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The Bower Family Band petitions the Democratic National Committee to sing a Grover Cleveland rally song at the 1888 convention, but decide instead to move to the Dakota territory on the urging of a suitor to their eldest daughter. There, Grampa Bower causes trouble with his pro-Cleveland ideas, as Dakota residents are overwhelmingly Republican, and hope to get the territory admitted as two states (North and South Dakota) rather than one in order to send four Republican senators to Washington. Cleveland opposed this plan, refusing to refer to Congress the plan to organize the Dakotas this way. When Cleveland wins the popular vote, but Harrison the presidency due to the electoral college votes, the Dakotans (particularly the feuding young couple) resolve to live together in peace, and Cleveland grants statehood to the two Dakotas before he leaves office (along with two Democrat-voting states, evening the gains for both parties).Written by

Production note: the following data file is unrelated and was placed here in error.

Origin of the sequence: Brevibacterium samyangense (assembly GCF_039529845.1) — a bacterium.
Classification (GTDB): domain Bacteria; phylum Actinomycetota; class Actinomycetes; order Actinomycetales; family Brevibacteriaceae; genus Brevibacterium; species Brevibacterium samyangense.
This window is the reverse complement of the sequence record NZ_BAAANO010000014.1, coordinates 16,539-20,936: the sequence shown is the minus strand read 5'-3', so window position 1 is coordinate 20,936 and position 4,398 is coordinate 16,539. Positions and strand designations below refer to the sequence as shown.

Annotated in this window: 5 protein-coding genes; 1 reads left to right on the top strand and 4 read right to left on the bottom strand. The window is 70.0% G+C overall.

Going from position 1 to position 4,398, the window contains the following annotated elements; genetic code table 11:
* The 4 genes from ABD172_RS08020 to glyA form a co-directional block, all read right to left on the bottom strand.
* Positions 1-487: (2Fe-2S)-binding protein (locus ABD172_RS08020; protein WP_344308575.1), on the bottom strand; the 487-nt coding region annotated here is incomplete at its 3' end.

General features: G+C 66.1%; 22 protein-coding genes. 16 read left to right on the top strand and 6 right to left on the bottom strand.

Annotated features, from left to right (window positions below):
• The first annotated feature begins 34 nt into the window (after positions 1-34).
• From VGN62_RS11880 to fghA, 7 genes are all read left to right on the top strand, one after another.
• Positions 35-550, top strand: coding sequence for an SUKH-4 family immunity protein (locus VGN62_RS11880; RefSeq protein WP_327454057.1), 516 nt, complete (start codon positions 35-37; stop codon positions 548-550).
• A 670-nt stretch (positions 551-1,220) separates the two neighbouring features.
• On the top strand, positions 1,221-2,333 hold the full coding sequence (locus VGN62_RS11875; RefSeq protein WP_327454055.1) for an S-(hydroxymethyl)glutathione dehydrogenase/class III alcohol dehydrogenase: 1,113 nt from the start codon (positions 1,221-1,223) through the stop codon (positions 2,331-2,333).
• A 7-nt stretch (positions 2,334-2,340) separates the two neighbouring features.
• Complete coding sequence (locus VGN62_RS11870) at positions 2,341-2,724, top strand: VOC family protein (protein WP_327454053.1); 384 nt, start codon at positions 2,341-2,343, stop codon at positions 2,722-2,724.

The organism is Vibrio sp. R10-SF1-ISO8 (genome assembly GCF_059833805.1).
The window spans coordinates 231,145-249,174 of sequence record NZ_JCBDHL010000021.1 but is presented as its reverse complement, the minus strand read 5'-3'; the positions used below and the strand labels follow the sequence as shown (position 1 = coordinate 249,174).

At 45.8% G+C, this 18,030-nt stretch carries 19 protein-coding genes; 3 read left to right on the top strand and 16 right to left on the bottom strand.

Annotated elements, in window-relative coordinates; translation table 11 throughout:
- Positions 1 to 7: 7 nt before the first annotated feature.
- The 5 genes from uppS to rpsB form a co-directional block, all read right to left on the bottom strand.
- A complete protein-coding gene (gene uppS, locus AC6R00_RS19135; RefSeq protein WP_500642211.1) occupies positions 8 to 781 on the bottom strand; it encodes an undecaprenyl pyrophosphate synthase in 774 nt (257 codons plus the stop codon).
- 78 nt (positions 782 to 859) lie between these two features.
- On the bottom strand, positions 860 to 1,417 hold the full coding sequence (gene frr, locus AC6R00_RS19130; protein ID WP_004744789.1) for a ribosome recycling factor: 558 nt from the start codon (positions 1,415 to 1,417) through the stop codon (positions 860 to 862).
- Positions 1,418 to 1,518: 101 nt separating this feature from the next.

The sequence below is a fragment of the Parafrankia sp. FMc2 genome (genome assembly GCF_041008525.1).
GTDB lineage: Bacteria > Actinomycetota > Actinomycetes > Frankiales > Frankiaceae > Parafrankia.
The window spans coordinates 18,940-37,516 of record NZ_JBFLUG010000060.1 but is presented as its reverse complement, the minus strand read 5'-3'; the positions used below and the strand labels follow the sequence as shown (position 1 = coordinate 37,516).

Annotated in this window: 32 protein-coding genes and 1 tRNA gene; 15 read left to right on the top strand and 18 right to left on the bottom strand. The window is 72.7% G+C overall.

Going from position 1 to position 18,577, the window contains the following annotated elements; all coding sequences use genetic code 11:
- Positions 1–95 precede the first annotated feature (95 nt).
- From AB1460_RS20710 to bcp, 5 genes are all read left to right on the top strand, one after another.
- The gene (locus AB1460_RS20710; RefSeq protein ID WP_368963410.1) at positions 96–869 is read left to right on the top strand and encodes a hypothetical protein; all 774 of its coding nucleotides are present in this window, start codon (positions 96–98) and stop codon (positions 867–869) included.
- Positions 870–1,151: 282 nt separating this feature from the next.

Manus Hand <email@example.com>
There's a lot of fun in this movie, including players Walter Brennan, Buddy Ebsen, Lesley Ann Warren, and a very early appearance by Goldie Hawn, and a fine concluding musical number. However the pacing is erratic -- caused, no doubt, from its initial expansion from something intended from the Disney TV show to a theatrical release, then extensive cutting, reportedly because the management of Radio City Music Hall insisted it be cut by a third; camerawork that suggested extensive cribbing from THE SOUND OF MUSIC; and a libretto by the usually delightful Sherman twins that sounds like they were largely cribbing from OKLAHOMA! Only two or three of their songs are fist-rate, and the rest are carried by charm and orchestration. Walt Disney's death fifteen months before its release couldn't have helped.
The story centers around the family of Buddy Ebsen and Janet Blair, who pull up stakes to move to the Dakotas during the election of 1888, while the territories were applying for statehood. Considering the bitterness of the election -- if you think 2016 was bad, you have no idea! -- it's a sweet-tempered affair, more a fable than a serious story.
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